What are the steps in synaptic transmission?

A

• Wave of depolarization to axon terminal
• Vesicles migrate presynaptic mem.
• Exocytosis
• Neurotransmitter binds to receptor
• Response is generated in
postsynaptic structure
• Type of response depends on
neurotransmitter (NT)

40
Q

Neurotransmitter released into
synaptic cleft: what is this process?

A

Exocytosis

41
Q

What is a neuromuscular junction in the PNS?

A

Axon to muscle synapse

42
Q

True or False: A neurotransmitter typically has one
type of receptors that it can bind to

A

FALSE: A neurotransmitter typically has MULTIPLE
types of receptors that it can bind to

43
Q

True or False: MANY neurotransmitters are associated with a single type of influence

A

FALSE: No one neurotransmitter is associated with
a single type of influence

44
Q

What is the link between excitatory neurotransmitters and depolarization?

A

Excitatory neurotransmitters depolarize
the post-synaptic membrane (increasing
likelihood of AP)

45
Q

What is the link between inhibitory neurotransmitters and hyperpolarization ?

A

Inhibitory neurotransmitters hyperpolarize the post-synaptic membrane (decreasing
likelihood of AP)

46
Q

What is summation?

A

Process by which postsynaptic neuron “adds up” all of the excitatory & inhibitory inputs

47
Q

What are the two types of summation?

A

Temporal and spatial summation

48
Q

Explain what occurs during SPATIAL summation. Draw it

A
  1. Simultaneous stimulation by several presynaptic neurons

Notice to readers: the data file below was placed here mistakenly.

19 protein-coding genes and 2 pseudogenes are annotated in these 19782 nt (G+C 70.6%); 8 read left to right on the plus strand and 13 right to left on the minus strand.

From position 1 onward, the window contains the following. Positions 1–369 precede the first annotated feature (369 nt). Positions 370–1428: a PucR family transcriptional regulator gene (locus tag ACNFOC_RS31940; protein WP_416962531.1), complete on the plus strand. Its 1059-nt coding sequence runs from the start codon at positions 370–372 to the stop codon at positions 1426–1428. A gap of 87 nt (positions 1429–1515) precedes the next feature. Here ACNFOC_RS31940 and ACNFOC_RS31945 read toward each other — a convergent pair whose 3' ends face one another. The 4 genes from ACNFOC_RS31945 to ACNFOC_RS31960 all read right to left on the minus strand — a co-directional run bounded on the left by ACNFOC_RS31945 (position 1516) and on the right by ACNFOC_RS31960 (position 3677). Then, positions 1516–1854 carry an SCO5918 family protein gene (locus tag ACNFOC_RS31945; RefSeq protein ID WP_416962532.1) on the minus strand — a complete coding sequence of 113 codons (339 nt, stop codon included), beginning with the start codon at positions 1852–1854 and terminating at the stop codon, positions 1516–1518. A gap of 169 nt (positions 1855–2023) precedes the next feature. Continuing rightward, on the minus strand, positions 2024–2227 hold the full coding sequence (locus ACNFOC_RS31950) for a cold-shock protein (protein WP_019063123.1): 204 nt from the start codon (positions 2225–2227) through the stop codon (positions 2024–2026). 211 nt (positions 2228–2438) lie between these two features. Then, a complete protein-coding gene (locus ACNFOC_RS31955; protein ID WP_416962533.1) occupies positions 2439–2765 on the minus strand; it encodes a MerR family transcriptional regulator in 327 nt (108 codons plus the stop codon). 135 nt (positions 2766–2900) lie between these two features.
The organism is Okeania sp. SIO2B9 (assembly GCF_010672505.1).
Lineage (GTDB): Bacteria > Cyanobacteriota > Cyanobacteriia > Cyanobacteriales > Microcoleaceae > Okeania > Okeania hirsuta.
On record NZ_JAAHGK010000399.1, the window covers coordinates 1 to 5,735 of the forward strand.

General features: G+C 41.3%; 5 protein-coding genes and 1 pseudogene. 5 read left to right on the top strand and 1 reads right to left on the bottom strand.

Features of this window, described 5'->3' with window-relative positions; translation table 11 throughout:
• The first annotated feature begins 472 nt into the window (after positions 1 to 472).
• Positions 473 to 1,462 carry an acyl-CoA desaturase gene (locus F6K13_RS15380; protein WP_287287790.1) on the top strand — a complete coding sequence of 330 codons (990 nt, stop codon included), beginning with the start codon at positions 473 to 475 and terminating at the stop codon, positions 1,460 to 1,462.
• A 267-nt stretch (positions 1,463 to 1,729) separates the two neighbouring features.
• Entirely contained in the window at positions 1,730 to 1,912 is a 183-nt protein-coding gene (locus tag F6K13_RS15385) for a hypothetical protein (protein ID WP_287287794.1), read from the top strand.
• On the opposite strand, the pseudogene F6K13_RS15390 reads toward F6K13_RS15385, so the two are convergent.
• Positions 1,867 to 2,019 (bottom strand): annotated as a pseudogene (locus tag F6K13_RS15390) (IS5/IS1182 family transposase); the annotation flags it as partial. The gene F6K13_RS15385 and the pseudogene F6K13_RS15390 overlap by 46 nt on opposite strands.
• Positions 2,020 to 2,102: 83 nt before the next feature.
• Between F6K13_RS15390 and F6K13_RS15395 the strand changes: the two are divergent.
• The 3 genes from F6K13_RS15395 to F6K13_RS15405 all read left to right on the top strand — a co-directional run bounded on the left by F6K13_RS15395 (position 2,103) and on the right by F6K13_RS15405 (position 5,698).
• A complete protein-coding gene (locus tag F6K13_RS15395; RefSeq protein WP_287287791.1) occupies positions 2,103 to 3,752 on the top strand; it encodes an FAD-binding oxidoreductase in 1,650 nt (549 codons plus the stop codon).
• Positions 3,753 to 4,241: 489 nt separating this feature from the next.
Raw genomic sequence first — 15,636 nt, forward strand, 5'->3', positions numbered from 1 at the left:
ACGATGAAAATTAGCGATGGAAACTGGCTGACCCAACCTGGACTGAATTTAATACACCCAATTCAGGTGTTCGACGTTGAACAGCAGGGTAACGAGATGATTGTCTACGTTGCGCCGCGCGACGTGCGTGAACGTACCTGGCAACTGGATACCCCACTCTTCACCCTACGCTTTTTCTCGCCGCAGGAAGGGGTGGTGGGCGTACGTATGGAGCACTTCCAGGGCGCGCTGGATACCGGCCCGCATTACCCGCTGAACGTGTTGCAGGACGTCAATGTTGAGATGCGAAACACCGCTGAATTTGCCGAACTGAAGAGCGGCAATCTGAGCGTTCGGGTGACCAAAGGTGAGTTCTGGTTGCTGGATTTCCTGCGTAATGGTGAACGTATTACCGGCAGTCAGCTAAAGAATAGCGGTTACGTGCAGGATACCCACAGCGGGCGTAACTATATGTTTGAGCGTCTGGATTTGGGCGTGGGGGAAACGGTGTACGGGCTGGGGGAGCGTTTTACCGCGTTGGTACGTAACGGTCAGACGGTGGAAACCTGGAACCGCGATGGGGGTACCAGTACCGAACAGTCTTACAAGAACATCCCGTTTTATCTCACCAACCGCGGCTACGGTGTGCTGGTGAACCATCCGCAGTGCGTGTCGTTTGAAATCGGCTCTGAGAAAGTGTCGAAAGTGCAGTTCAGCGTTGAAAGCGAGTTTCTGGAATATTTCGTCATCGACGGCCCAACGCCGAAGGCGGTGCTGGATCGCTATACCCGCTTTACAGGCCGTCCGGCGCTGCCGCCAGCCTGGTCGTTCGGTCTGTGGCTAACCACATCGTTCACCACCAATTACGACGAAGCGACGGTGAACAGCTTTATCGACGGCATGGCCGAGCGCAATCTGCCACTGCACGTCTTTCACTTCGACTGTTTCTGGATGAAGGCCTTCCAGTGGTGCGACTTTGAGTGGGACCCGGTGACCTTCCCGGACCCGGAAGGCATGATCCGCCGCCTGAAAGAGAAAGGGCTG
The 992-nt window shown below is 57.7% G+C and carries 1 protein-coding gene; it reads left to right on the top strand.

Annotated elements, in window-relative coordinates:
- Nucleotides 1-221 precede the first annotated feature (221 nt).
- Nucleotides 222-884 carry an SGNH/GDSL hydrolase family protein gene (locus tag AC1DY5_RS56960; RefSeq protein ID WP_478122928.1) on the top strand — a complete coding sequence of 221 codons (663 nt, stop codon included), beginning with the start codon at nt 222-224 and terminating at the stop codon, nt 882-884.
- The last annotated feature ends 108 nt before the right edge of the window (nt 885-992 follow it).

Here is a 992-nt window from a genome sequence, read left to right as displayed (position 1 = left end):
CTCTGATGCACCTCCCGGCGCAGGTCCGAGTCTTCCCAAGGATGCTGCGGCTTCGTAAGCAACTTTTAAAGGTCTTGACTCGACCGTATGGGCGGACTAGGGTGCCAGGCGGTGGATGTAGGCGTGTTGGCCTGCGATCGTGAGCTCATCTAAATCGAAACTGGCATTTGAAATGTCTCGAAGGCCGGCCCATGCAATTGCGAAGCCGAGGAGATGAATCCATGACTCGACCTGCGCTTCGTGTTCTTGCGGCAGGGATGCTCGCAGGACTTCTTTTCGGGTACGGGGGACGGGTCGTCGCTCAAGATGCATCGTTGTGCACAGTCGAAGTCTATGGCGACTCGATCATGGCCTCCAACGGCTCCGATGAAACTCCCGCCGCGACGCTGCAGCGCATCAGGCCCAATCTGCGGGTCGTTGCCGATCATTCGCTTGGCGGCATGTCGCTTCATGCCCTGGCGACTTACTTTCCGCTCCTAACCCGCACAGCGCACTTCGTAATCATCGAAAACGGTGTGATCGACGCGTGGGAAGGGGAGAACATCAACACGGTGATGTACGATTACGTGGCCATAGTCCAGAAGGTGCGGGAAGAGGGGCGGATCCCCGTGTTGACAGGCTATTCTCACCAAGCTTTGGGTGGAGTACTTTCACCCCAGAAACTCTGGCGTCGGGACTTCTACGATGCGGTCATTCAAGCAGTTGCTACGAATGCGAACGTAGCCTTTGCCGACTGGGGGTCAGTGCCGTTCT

2. Excitatory Post Synaptic Potentials (EPSPs) spread from several synapses to axon hillock
  3. PS neuron Fires
49
Q

Explain what occurs during TEMPORAL summation. Draw it.

A
  1. High Frequency stimulation by one presynaptic neuron
  2. Excitatory Post Synaptic Potentials (EPSPs) spread from one synapses to axon hillock
  3. PS neuron Fires
50
Q

What is EPSP-IPSP cancellation? Draw it

A

When Inhibitory input cancel out depolarization of Excitatory input through hyperpolarization.

51
Q

Describe Acetylcholine NT (3)

A
  • Muscle activation in PNS
  • Sleep/wakefulness & memory in CNS
  • Depletion = Alzheimer’s
    disease
52
Q

NT Involved in sympathetic NS:

A

Epinephrine `

53
Q

NT Involved in arousal & attention:

A

Norepinephrine

54
Q

NT Involved in movement & pleasure/reward and Depletion associated with Parkinson’s
disease

A

Dopamine

55
Q

NT Involved in mood, aggression, appetite,
arousal, pain, respiration.

A

Serotonin (5-HT)

56
Q

Describe what Major Activating Systems are? (3)

A

• Cell bodies gathered into nuclei in brainstem
• Axons project throughout brain and
synapse on target structures
• Each activating system is associated with different behaviors and diseases

57
Q

What occurs in the axon hillock?

A

sums up the total signals received, both inhibitory and excitatory signals. If this sum exceeds the limiting threshold, the action potential is triggered

58
Q

Explain MS. (4)

A
  • Degenerative disease
  • Attacks the myelin CNS
  • Disrupts flow of signals
  • Symptoms auditory, visual, somatosensory, motor & cognitive disturbances, fatigue